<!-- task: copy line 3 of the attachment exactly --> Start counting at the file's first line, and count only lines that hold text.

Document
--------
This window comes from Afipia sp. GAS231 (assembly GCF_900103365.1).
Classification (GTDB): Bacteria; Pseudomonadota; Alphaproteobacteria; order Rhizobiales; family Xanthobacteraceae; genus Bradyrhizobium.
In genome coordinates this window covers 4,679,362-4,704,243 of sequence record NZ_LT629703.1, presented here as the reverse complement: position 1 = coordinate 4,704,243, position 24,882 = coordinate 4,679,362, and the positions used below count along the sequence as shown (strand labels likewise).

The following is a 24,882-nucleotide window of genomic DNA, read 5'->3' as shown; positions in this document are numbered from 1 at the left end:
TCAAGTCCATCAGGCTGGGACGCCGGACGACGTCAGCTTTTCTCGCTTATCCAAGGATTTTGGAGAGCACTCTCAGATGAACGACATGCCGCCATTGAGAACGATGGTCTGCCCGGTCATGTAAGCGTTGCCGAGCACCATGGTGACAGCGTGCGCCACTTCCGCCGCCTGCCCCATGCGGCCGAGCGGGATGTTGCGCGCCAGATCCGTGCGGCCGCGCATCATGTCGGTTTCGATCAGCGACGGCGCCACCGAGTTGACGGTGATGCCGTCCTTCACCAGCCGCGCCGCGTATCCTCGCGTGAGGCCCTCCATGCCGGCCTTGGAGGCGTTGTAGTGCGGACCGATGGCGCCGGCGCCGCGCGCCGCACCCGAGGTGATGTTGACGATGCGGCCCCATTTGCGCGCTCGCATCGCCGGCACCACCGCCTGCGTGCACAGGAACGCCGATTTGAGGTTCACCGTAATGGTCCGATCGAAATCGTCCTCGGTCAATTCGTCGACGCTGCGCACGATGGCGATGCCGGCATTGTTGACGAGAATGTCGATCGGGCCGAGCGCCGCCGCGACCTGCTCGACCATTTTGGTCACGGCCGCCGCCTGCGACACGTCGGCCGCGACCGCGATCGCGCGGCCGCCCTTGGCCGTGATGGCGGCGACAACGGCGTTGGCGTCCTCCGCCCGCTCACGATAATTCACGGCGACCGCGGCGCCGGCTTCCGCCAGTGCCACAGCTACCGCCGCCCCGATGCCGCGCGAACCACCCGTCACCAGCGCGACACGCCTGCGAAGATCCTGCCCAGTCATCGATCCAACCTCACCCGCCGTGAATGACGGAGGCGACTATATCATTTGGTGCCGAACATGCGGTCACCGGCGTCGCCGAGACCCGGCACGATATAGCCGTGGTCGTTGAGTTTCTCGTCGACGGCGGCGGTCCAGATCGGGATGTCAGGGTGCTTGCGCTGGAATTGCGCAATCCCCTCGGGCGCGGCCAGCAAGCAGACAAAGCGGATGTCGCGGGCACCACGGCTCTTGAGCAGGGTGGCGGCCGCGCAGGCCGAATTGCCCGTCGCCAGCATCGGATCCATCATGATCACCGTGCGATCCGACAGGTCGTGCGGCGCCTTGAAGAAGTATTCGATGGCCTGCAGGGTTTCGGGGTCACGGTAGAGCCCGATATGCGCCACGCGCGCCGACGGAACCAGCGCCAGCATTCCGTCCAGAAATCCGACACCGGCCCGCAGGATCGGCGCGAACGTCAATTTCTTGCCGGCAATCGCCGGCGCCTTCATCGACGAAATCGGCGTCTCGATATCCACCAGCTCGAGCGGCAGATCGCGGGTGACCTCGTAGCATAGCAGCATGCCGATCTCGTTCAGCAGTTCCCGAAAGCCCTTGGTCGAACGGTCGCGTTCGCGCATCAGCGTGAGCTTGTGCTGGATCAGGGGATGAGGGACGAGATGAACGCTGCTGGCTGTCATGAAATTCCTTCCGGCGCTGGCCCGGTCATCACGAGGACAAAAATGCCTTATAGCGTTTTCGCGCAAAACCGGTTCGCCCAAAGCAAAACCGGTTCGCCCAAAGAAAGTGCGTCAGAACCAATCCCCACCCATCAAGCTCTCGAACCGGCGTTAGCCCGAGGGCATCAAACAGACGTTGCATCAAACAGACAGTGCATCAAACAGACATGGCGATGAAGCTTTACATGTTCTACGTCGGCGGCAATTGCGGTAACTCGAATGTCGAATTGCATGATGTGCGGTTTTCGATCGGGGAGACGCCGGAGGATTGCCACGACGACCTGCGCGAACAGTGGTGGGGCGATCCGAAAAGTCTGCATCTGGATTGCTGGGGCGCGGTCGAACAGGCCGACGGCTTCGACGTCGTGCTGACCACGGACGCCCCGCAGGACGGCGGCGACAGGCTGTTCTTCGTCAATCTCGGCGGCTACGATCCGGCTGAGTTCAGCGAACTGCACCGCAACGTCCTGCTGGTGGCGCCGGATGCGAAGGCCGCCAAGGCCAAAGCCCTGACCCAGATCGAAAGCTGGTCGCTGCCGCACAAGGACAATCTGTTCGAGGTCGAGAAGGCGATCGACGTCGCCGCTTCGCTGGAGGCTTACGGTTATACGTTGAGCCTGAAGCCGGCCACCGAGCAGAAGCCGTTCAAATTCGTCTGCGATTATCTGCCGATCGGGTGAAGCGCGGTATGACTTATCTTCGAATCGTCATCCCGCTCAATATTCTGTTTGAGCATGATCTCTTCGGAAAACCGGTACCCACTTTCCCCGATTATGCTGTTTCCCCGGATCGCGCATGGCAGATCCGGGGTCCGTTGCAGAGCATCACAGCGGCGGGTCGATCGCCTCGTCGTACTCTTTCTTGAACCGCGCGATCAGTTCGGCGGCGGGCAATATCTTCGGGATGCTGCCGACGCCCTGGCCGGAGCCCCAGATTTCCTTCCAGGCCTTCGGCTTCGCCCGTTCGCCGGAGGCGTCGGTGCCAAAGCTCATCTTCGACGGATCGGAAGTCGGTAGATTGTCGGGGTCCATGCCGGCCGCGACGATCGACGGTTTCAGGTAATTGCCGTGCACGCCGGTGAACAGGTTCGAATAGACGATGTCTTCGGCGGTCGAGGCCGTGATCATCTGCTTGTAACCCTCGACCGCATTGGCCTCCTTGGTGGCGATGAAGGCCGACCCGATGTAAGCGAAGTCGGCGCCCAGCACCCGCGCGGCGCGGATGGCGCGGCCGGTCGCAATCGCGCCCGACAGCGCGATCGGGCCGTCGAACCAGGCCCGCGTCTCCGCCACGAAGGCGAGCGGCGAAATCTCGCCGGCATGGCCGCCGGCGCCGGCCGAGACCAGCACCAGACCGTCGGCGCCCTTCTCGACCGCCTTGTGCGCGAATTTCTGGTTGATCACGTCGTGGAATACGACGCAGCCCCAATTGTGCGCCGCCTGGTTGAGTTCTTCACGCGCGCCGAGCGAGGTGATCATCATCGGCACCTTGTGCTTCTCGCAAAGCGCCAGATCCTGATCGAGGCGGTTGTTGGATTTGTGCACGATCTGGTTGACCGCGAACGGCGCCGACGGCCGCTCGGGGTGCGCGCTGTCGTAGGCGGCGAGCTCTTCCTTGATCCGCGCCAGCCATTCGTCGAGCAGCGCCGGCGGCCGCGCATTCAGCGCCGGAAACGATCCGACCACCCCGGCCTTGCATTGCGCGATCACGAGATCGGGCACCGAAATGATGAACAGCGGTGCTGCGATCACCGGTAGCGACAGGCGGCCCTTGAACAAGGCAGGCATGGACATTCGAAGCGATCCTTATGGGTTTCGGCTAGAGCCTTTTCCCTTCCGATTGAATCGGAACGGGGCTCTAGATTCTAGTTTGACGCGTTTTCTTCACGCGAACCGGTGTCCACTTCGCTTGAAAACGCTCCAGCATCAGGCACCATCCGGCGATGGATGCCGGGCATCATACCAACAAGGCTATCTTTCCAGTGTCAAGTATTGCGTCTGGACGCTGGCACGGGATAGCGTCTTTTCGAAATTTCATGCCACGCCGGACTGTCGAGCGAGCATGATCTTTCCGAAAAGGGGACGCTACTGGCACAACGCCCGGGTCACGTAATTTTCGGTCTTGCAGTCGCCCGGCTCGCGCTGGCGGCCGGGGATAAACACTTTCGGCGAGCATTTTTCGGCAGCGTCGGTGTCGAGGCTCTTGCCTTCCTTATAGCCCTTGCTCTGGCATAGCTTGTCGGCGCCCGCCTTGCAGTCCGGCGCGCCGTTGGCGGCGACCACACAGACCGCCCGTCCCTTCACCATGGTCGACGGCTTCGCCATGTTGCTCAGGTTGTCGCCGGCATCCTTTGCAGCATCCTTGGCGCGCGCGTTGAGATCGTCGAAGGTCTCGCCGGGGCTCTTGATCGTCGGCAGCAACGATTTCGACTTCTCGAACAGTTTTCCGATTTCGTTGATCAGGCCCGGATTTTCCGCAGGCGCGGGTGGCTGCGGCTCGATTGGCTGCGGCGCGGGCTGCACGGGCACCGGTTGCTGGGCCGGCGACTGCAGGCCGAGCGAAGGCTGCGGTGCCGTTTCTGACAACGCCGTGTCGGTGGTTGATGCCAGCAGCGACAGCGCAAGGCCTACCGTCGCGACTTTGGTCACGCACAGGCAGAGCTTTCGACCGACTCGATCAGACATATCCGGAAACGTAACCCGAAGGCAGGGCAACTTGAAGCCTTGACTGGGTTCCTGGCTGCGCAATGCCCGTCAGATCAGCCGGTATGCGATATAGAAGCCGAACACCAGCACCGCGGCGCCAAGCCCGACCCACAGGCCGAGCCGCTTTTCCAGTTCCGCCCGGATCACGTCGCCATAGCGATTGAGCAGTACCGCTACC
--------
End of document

In genome coordinates this window covers 4,679,362-4,704,243 of sequence record NZ_LT629703.1, presented here as the reverse complement: position 1 = coordinate 4,704,243, position 24,882 = coordinate 4,679,362, and the positions used below count along the sequence as shown (strand labels likewise).